The Department of Art & Art History is pleased to present Heretical Hierarchy on view from January 11 to February 20, 2011, with an opening reception on January 13, 5-7 PM, at the Thomas Welton Stanford Art Gallery. This exhibition brings together varied and challenging artwork by five first year MFA students in Art Practice at Stanford. As exhibition curator Xiaoze Xie states, “the exhibition title suggests a subversive attitude and gesture reflected in the diverse body of work. Crossing the divides between different media and styles, the works challenge the established parameters of conventional art making and explore a broad range of personal, psychological, environmental, social, political, and aesthetic issues.”
Andrew Chapman’s paintings blend the illusion of light and space with layers of diagrams and structures, creating complex visual textures, mental and psychological spaces. He examines the role of producing two-dimensional imagery in the digital age and the conflict of perceptual decision making and visual “understanding.” Drawing on techniques inherent to the medium that are generally employed to describe the figure, his work teeters on the recognizable and evasive.
With Your Genitals Here, Yvette Deas presents a six-panel installation that shows three gender-queer performers in multifarious manifestations of male and female. The installation invites the audience to become both subject and object through direct interaction. Conjuring carnival cut-outs and stage sets, the work exploits the traditional medium of painting to create open-ended possibilities regarding gender and portraiture.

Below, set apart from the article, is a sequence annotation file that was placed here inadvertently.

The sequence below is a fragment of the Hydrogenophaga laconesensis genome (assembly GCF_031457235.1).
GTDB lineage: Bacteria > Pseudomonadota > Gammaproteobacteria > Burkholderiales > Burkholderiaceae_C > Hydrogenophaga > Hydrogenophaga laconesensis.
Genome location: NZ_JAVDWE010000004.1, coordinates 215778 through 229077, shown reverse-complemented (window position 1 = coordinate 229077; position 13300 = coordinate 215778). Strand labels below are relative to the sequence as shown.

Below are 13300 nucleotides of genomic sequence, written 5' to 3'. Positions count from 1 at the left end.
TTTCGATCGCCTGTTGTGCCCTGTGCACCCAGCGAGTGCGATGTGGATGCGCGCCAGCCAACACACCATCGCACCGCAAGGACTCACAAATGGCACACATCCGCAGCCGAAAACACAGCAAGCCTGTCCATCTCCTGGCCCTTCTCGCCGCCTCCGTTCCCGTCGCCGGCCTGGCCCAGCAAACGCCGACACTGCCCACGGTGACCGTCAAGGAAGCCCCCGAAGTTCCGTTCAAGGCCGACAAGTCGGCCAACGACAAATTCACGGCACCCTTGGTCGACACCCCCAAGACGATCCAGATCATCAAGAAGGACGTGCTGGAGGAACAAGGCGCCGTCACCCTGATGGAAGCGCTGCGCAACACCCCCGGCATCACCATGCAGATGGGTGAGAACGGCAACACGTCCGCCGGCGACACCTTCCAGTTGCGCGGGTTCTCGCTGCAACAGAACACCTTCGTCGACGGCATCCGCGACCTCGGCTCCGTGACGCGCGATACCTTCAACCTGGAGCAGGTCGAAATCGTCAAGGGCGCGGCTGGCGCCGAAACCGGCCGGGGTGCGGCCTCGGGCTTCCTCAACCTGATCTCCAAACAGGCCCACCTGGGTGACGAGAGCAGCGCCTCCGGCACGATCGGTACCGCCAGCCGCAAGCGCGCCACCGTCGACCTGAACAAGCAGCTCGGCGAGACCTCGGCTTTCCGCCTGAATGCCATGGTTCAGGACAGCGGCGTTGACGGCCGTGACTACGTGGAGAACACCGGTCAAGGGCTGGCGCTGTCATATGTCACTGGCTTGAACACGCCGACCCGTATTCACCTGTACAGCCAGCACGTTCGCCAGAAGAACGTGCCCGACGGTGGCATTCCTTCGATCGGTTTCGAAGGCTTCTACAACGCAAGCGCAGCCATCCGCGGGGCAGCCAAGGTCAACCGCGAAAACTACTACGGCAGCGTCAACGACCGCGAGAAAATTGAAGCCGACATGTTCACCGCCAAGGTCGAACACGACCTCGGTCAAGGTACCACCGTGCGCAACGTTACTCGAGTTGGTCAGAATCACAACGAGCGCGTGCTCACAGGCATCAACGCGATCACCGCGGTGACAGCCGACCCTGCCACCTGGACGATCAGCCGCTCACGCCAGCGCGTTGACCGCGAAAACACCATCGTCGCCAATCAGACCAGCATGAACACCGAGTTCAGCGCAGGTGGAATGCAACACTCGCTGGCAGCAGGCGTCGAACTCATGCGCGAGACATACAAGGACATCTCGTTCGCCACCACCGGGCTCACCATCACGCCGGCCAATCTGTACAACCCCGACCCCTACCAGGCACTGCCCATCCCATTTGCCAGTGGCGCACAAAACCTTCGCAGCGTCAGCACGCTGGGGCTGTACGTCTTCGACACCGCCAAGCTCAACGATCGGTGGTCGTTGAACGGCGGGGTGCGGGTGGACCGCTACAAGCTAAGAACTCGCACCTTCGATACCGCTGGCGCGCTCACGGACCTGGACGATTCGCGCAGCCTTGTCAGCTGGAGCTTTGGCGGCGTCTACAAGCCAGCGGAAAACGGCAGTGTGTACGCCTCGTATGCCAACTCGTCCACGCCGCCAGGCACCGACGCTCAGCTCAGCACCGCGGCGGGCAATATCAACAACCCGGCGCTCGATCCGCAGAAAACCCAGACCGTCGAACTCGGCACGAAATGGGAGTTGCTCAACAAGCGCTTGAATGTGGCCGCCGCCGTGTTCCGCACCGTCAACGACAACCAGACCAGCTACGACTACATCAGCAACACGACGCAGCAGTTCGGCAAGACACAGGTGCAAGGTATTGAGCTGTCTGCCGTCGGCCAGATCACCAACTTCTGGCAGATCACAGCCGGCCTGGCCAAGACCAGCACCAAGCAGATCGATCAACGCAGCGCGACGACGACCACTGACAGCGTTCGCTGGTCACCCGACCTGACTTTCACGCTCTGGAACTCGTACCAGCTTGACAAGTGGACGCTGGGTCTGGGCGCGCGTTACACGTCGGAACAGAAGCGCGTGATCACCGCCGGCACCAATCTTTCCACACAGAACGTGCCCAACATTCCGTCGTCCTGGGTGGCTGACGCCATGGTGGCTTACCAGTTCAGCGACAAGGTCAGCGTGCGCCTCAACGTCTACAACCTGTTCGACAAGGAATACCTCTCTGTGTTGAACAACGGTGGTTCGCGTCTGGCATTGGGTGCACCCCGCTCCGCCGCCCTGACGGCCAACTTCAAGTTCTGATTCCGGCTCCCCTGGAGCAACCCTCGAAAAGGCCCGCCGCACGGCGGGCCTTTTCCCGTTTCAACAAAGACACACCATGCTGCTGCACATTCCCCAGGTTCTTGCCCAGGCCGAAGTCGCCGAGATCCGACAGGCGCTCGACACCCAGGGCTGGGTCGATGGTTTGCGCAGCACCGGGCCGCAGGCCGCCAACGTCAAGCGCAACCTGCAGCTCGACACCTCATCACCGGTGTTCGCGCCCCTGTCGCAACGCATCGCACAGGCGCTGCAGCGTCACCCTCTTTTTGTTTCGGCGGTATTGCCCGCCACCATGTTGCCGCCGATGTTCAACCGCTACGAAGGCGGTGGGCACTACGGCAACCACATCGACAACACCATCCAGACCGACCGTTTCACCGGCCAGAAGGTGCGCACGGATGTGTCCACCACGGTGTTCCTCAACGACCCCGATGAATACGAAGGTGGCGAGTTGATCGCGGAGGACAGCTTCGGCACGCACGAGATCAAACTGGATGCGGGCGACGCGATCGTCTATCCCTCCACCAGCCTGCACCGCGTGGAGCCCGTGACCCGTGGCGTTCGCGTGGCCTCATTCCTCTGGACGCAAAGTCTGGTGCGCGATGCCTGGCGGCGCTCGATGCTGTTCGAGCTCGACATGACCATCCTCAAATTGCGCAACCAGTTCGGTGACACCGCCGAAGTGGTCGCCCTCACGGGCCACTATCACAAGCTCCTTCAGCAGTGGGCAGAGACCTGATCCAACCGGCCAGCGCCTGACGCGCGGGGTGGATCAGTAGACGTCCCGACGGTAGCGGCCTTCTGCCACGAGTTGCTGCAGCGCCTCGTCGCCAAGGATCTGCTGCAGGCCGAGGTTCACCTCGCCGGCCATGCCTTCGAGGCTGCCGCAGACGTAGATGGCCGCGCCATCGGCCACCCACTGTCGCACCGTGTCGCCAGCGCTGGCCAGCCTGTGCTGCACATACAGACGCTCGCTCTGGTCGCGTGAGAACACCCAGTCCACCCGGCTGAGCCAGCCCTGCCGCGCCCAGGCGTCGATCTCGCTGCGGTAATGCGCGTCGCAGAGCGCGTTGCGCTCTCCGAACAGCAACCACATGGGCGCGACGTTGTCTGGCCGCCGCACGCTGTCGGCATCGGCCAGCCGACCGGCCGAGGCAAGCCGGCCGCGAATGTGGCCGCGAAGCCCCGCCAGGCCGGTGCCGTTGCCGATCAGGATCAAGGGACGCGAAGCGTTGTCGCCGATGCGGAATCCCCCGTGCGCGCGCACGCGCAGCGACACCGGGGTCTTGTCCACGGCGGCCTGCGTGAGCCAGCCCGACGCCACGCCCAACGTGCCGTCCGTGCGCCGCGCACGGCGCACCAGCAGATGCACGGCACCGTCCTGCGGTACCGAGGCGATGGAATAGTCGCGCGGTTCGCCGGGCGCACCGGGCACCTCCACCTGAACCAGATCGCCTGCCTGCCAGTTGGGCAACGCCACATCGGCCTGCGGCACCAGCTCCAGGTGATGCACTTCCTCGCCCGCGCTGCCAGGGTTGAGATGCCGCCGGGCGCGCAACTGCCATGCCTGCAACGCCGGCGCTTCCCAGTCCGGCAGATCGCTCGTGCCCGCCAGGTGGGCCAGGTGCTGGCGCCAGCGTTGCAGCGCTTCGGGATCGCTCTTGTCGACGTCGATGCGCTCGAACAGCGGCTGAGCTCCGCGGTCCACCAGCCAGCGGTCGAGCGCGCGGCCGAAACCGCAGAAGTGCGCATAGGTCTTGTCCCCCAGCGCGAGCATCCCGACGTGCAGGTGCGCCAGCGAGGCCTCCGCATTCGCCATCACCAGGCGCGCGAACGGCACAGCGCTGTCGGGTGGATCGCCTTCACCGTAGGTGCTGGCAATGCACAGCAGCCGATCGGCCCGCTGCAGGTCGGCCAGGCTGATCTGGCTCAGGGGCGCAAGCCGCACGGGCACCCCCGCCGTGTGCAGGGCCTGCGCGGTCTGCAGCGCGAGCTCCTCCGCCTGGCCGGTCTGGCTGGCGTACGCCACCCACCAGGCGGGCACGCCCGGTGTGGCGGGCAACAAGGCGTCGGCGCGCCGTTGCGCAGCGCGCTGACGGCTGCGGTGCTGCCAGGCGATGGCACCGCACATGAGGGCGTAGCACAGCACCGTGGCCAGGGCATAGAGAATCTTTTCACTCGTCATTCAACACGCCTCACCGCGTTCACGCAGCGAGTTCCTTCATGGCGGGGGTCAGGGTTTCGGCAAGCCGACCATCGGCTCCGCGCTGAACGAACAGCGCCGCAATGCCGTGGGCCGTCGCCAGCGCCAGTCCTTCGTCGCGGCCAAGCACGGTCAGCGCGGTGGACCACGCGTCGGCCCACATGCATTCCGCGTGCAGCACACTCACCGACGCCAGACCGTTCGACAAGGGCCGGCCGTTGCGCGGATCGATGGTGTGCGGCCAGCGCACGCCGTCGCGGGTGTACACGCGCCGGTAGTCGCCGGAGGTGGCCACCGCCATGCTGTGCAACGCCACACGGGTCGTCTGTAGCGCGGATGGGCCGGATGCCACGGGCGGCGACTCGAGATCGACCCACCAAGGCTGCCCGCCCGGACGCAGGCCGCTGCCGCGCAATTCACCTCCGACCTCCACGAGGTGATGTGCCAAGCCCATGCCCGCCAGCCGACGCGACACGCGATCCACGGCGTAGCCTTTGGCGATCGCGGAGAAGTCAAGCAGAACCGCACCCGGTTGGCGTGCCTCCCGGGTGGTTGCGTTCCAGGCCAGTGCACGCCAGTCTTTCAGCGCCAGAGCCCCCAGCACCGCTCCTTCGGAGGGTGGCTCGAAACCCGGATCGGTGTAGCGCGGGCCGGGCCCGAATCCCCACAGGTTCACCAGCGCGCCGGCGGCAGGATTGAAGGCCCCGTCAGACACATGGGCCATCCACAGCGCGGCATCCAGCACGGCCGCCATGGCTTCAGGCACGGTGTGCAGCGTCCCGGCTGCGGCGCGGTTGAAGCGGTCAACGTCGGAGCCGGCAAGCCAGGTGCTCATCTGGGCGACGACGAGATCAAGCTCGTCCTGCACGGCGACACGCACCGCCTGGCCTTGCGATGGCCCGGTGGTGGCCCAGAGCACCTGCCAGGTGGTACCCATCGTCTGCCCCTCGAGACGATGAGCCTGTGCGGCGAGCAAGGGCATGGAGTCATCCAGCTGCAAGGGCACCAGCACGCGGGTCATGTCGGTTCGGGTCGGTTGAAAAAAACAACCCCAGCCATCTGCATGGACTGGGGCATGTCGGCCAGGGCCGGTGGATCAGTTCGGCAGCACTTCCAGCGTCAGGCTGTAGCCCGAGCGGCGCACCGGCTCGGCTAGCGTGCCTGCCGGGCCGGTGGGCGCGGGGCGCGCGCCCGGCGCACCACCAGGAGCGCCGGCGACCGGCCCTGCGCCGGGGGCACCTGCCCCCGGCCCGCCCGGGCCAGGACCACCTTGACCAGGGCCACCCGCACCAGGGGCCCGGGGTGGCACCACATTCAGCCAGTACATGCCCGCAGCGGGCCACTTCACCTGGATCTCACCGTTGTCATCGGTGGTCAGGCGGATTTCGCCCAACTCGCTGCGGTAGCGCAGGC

Rhonda Holberton’s multimedia work is a site-specific installation that measures and visualizes the consumption of energy in the building where the Art Gallery is housed, with references to Modernist sculpture and industrial products. Her work, which presents interdisciplinary techniques that range from carpentry to web-based interaction, addresses the incongruities of the symbolic meanings of our surroundings and the literal meanings behind them that are often ignored. She utilizes tactics to expose a much more perverse consequence of the materials.
Adam Katseff explores the natural and spiritual in his meditative and photographic images of landscapes, often finding signs, transformation, and death. This cycle is compressed in the life of an open flame, starting as a small spark, and then explodes, blazing at its brightest in the moments just before death. Emphasizing the performative element and the extended duration of process, his work also addresses the most fundamental aspects of photography: light, space, and time.
Yulia Pinkusevich’s site-specific wall drawing, a 22’ x 20’ piece entitled Global Utopias of Futures Past examines Soviet Socialist and Modernist ideologies through their manifestation in art, design, and architecture. Both Socialist and Capitalist ideologies create global visions of monumental hope and progress through exponential growth and urban development. Conceptually, the work questions the sustained adherence to these utopian ideals, while aesthetically focusing on repetition, contrast, and illusion.
VISITOR INFORMATION: Thomas Welton Stanford Art Gallery is open Tuesday through Friday, 10 AM–5 PM, and Saturday and Sunday, 1-5 PM. Admission is free. The Gallery is located in the Stanford campus, off Palm Drive at 419 Lasuen Mall. Parking is free after 4 PM and all day on weekends. Information: (650) 723-2842 , http://art.stanford.edu.